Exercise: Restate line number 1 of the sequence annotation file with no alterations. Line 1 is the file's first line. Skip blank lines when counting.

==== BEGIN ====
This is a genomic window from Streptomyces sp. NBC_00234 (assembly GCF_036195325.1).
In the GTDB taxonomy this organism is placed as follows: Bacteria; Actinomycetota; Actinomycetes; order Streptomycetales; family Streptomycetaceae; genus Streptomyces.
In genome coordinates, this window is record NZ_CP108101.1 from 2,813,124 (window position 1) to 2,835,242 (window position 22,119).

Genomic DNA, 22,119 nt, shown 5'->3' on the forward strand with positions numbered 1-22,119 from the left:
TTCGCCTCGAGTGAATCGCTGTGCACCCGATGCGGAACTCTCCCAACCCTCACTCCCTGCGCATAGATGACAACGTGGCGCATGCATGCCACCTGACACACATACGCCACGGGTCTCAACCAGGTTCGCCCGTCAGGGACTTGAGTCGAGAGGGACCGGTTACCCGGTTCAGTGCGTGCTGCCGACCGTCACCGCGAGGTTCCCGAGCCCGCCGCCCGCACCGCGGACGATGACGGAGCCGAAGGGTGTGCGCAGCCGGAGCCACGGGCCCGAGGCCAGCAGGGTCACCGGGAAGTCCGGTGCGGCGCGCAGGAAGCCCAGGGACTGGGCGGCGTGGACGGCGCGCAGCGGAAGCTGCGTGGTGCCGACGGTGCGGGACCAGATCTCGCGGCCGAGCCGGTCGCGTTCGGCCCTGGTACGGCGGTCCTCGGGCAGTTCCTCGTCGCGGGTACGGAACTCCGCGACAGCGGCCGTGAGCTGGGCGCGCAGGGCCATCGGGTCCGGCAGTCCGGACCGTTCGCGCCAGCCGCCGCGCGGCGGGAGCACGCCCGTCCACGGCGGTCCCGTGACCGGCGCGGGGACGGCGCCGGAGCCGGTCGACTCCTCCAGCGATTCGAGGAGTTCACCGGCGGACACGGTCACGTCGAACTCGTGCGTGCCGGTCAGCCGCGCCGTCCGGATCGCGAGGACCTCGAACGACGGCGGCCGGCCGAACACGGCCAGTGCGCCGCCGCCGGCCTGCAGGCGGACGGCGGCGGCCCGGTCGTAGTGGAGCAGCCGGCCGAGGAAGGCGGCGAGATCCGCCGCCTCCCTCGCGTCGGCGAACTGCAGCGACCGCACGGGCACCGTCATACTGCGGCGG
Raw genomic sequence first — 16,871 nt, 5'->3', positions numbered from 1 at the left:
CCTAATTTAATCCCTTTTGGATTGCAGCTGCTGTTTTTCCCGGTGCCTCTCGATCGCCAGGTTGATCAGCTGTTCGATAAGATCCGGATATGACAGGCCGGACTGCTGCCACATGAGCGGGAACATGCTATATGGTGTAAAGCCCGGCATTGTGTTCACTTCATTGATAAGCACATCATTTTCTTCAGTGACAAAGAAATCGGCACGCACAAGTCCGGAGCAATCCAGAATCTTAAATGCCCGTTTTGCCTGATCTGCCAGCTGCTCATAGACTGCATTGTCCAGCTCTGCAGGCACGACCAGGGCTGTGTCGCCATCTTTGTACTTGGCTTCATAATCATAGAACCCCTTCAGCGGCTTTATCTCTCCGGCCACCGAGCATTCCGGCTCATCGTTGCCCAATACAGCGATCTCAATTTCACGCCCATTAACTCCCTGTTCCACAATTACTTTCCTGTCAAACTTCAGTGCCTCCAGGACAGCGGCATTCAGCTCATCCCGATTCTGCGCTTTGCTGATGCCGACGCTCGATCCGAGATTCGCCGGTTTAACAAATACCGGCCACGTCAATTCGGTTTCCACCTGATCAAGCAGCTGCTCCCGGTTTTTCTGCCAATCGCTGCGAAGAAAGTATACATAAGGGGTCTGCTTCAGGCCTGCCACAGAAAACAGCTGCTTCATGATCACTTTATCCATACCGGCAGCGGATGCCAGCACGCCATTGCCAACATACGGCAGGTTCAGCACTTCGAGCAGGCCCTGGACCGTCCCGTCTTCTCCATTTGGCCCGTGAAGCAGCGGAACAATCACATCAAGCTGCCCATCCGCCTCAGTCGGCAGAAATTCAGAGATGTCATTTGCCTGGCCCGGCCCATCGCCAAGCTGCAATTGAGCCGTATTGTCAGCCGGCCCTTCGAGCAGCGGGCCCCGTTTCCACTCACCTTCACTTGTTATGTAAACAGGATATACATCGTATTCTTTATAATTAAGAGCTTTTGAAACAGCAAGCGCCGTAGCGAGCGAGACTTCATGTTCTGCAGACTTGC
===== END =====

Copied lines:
This is a genomic window from Streptomyces sp. NBC_00234 (assembly GCF_036195325.1).